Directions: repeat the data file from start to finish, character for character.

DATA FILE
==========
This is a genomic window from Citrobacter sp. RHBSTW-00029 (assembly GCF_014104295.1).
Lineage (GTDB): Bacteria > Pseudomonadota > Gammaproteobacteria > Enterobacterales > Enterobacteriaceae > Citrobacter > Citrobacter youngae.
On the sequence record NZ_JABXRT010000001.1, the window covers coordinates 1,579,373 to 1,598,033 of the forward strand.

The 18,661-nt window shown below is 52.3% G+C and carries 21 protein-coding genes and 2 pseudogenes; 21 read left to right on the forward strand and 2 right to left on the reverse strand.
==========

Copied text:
This is a genomic window from Citrobacter sp. RHBSTW-00029 (assembly GCF_014104295.1).
Lineage (GTDB): Bacteria > Pseudomonadota > Gammaproteobacteria > Enterobacterales > Enterobacteriaceae > Citrobacter > Citrobacter youngae.
On the sequence record NZ_JABXRT010000001.1, the window covers coordinates 1,579,373 to 1,598,033 of the forward strand.

The 18,661-nt window shown below is 52.3% G+C and carries 21 protein-coding genes and 2 pseudogenes; 21 read left to right on the forward strand and 2 right to left on the reverse strand.